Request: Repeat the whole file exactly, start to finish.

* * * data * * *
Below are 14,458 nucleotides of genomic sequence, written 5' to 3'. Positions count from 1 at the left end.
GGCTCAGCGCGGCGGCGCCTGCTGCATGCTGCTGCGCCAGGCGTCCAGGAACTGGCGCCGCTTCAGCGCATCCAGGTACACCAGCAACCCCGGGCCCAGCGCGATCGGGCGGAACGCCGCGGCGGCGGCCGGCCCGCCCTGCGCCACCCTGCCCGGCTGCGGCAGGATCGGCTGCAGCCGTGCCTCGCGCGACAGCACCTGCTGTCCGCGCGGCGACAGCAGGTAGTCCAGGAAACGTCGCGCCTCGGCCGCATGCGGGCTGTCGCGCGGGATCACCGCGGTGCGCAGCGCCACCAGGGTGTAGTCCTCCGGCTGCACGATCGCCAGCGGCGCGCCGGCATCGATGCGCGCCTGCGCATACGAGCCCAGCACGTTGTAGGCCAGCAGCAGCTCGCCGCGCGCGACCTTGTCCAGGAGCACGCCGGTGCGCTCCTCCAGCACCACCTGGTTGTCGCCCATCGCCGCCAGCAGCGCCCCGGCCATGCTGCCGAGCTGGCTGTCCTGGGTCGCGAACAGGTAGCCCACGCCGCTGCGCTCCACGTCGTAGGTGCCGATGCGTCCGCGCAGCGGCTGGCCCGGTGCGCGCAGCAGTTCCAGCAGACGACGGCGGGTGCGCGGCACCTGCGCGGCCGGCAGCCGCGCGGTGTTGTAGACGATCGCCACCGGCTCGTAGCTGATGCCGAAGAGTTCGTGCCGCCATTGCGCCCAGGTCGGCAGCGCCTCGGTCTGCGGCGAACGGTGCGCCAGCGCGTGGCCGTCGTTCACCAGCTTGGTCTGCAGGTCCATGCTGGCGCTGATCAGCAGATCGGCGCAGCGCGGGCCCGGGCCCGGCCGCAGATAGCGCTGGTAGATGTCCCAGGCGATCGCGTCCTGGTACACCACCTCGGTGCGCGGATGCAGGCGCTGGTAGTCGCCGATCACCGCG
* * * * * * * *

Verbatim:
Below are 14,458 nucleotides of genomic sequence, written 5' to 3'. Positions count from 1 at the left end.
GGCTCAGCGCGGCGGCGCCTGCTGCATGCTGCTGCGCCAGGCGTCCAGGAACTGGCGCCGCTTCAGCGCATCCAGGTACACCAGCAACCCCGGGCCCAGCGCGATCGGGCGGAACGCCGCGGCGGCGGCCGGCCCGCCCTGCGCCACCCTGCCCGGCTGCGGCAGGATCGGCTGCAGCCGTGCCTCGCGCGACAGCACCTGCTGTCCGCGCGGCGACAGCAGGTAGTCCAGGAAACGTCGCGCCTCGGCCGCATGCGGGCTGTCGCGCGGGATCACCGCGGTGCGCAGCGCCACCAGGGTGTAGTCCTCCGGCTGCACGATCGCCAGCGGCGCGCCGGCATCGATGCGCGCCTGCGCATACGAGCCCAGCACGTTGTAGGCCAGCAGCAGCTCGCCGCGCGCGACCTTGTCCAGGAGCACGCCGGTGCGCTCCTCCAGCACCACCTGGTTGTCGCCCATCGCCGCCAGCAGCGCCCCGGCCATGCTGCCGAGCTGGCTGTCCTGGGTCGCGAACAGGTAGCCCACGCCGCTGCGCTCCACGTCGTAGGTGCCGATGCGTCCGCGCAGCGGCTGGCCCGGTGCGCGCAGCAGTTCCAGCAGACGACGGCGGGTGCGCGGCACCTGCGCGGCCGGCAGCCGCGCGGTGTTGTAGACGATCGCCACCGGCTCGTAGCTGATGCCGAAGAGTTCGTGCCGCCATTGCGCCCAGGTCGGCAGCGCCTCGGTCTGCGGCGAACGGTGCGCCAGCGCGTGGCCGTCGTTCACCAGCTTGGTCTGCAGGTCCATGCTGGCGCTGATCAGCAGATCGGCGCAGCGCGGGCCCGGGCCCGGCCGCAGATAGCGCTGGTAGATGTCCCAGGCGATCGCGTCCTGGTACACCACCTCGGTGCGCGGATGCAGGCGCTGGTAGTCGCCGATCACCGCG